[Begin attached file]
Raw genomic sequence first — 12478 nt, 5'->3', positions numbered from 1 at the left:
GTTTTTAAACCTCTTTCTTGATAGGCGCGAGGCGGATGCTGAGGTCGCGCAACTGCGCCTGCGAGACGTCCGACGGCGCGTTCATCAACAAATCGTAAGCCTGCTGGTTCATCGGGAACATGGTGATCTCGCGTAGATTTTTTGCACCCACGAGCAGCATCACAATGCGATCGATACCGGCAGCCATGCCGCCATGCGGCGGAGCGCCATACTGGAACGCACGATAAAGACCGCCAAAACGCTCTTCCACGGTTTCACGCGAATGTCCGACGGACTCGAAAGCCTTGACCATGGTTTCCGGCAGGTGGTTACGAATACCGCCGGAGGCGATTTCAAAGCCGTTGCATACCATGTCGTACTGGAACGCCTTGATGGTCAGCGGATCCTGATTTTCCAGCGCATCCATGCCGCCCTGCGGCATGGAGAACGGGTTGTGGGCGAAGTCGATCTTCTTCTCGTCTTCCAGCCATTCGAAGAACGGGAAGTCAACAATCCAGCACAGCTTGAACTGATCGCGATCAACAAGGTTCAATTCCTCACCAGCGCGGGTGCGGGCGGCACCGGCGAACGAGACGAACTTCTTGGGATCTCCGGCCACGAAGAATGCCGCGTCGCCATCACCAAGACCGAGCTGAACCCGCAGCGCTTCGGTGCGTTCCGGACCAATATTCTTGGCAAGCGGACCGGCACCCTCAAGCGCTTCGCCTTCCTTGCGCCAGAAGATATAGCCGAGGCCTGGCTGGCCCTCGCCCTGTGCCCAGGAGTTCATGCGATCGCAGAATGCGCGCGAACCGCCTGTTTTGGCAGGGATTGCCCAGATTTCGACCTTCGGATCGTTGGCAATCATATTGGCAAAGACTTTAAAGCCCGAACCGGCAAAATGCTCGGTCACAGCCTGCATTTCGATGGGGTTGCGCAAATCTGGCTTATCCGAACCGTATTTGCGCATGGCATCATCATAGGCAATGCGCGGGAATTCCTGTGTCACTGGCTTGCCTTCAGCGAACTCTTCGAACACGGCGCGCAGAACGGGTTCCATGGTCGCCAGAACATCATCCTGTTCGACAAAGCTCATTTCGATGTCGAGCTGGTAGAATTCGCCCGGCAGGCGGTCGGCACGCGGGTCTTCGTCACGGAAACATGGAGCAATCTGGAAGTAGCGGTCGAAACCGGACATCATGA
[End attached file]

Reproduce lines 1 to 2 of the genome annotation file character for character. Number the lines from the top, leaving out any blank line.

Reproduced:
Raw genomic sequence first — 12478 nt, 5'->3', positions numbered from 1 at the left:
GTTTTTAAACCTCTTTCTTGATAGGCGCGAGGCGGATGCTGAGGTCGCGCAACTGCGCCTGCGAGACGTCCGACGGCGCGTTCATCAACAAATCGTAAGCCTGCTGGTTCATCGGGAACATGGTGATCTCGCGTAGATTTTTTGCACCCACGAGCAGCATCACAATGCGATCGATACCGGCAGCCATGCCGCCATGCGGCGGAGCGCCATACTGGAACGCACGATAAAGACCGCCAAAACGCTCTTCCACGGTTTCACGCGAATGTCCGACGGACTCGAAAGCCTTGACCATGGTTTCCGGCAGGTGGTTACGAATACCGCCGGAGGCGATTTCAAAGCCGTTGCATACCATGTCGTACTGGAACGCCTTGATGGTCAGCGGATCCTGATTTTCCAGCGCATCCATGCCGCCCTGCGGCATGGAGAACGGGTTGTGGGCGAAGTCGATCTTCTTCTCGTCTTCCAGCCATTCGAAGAACGGGAAGTCAACAATCCAGCACAGCTTGAACTGATCGCGATCAACAAGGTTCAATTCCTCACCAGCGCGGGTGCGGGCGGCACCGGCGAACGAGACGAACTTCTTGGGATCTCCGGCCACGAAGAATGCCGCGTCGCCATCACCAAGACCGAGCTGAACCCGCAGCGCTTCGGTGCGTTCCGGACCAATATTCTTGGCAAGCGGACCGGCACCCTCAAGCGCTTCGCCTTCCTTGCGCCAGAAGATATAGCCGAGGCCTGGCTGGCCCTCGCCCTGTGCCCAGGAGTTCATGCGATCGCAGAATGCGCGCGAACCGCCTGTTTTGGCAGGGATTGCCCAGATTTCGACCTTCGGATCGTTGGCAATCATATTGGCAAAGACTTTAAAGCCCGAACCGGCAAAATGCTCGGTCACAGCCTGCATTTCGATGGGGTTGCGCAAATCTGGCTTATCCGAACCGTATTTGCGCATGGCATCATCATAGGCAATGCGCGGGAATTCCTGTGTCACTGGCTTGCCTTCAGCGAACTCTTCGAACACGGCGCGCAGAACGGGTTCCATGGTCGCCAGAACATCATCCTGTTCGACAAAGCTCATTTCGATGTCGAGCTGGTAGAATTCGCCCGGCAGGCGGTCGGCACGCGGGTCTTCGTCACGGAAACATGGAGCAATCTGGAAGTAGCGGTCGAAACCGGACATCATGA